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YANKEES SHOW TRIBE WHO'S BOSS AGAIN BEHIND O'NEILL, CLEMENS

The Jacobs Field clubhouse doors were closed for a 20-minute meeting before batting practice Friday, but it didn't seem to help the Cleveland Indians at all.

Paul O'Neill and Roger Clemens made sure of that.

O'Neill drove in six runs and Clemens allowed just three hits over seven innings as the New York Yankees waltzed past the Tribe for the second straight night, 9-4.

A mostly silent crowd of 43,029 saw the Yankees win their fourth in a row while the Indians dropped their fourth straight. Cleveland looked lifeless, much as it did in Thursday's 9-5 loss that opened this four-game series. Both teams have 89-58 records, tied for the best in the American League.

"It's definitely fun to have a night like that," said O'Neill, who had his biggest game since collecting eight RBIs against California on Aug. 31, 1995. "We've been scoring some runs early here and that allows our pitching to settle in."

O'Neill quickly ruined Cleveland starter Jaret Wright's evening with a two-run double in the first inning and a booming three-run homer in the second.

That was plenty for Clemens (13-9), who snapped his first three-start losing streak since 1993. Clemens was hardly dominant (six strikeouts, four walks) but he was better than he's been for most of the last two months. He's just 4-5 since July 20 and his season ERA of 4.65 is nearly two runs per game over last year.

"It's such a tough thing for him because I know how tough he works between starts and how organized he is," said Yankees manager Joe Torre. "He would feel much worse if we weren't where we are in the standings. He could have a lot more baggage."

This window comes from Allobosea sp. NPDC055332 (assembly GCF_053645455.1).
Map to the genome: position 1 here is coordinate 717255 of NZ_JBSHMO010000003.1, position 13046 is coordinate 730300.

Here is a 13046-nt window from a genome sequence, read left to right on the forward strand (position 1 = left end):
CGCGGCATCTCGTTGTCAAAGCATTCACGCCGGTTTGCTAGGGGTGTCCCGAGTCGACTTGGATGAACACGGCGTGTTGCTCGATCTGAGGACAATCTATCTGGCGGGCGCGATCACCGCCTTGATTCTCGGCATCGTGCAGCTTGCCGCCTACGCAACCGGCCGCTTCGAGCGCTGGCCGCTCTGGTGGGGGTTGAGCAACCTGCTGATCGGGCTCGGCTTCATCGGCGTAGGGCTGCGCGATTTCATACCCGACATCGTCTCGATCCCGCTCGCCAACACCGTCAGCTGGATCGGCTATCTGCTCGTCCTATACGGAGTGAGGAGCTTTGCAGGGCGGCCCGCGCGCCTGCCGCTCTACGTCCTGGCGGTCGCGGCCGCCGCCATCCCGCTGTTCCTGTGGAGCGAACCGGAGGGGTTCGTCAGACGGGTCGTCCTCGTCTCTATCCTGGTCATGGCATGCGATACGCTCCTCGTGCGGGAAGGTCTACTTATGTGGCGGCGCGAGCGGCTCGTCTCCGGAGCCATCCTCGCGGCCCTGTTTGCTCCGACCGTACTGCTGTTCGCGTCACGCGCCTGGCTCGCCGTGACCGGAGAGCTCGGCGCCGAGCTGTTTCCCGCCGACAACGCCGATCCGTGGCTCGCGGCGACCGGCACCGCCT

"You have to give credit to our hitters," Clemens said. "When you get a crooked number up there quick (on the scoreboard), it's a lot easier."

Seeing the Tribe was just what Clemens needed. He's 24-7 with a 2.98 ERA against Cleveland in his career. The Yankees, meanwhile, improved to 20-8 in regular season games at Jacobs Field and are 6-2 overall against the Indians this season.

Hargrove tried to reverse all that negative karma with his pregame chat, but it didn't work. Hargrove insisted the meeting wasn't a punitive reaction to Thursday's four-error slopfest, but few people believed him.

"I'm really surprised about the mentality around here," he said. "Why do these guys need a butt chewing when they've won 89 games? When most teams have gone through what we have (losing 16 players to the disabled list), they would have lost 89."

Too many of the Indians' losses, however, have come against the American League's fellow heavyweights. They are 9-21 against the Yankees, Red Sox and Rangers.

Another gnawing question is what -- if anything -- can be done with Wright (7-9). Cleveland's 1997 postseason hero just about assured he won't be in the Tribe's rotation this October with a horrible outing that saw him allow seven runs and walk seven in just 3 2/3 innings.

Wright further embarrassed himself by waving his hat to the hooting crowd and shaking his head as he walked to the dugout after being pulled following Tino Martinez's two-run single in the fourth. That really brought the boos upon him.

"You always want to keep your mental side in check and that (the cap wave) was a mental mistake by me," Wright said.

It took Wright 29 pitches to record his first out of the game. He needed 45 pitches just to get out of the first, which ended with the Yankees holding a 2-0 lead, courtesy of O'Neill's double that was butchered by Wil Cordero in left.

Things really turned disastrous in the second when Wright yielded a one-out single to Chuck Knoblauch, a walk to Derek Jeter and O'Neill's 449-foot bolt into the right-field bleachers.

"It's not his velocity," O'Neill said. " As soon as he finds his control, he can be all right like he was before."

Wright is 0-2 with an 11.42 ERA in his two starts after being activated off the disabled list Sept. 10. He hasn't won since July 6, six starts ago, and his ERA for the season is 6.34.

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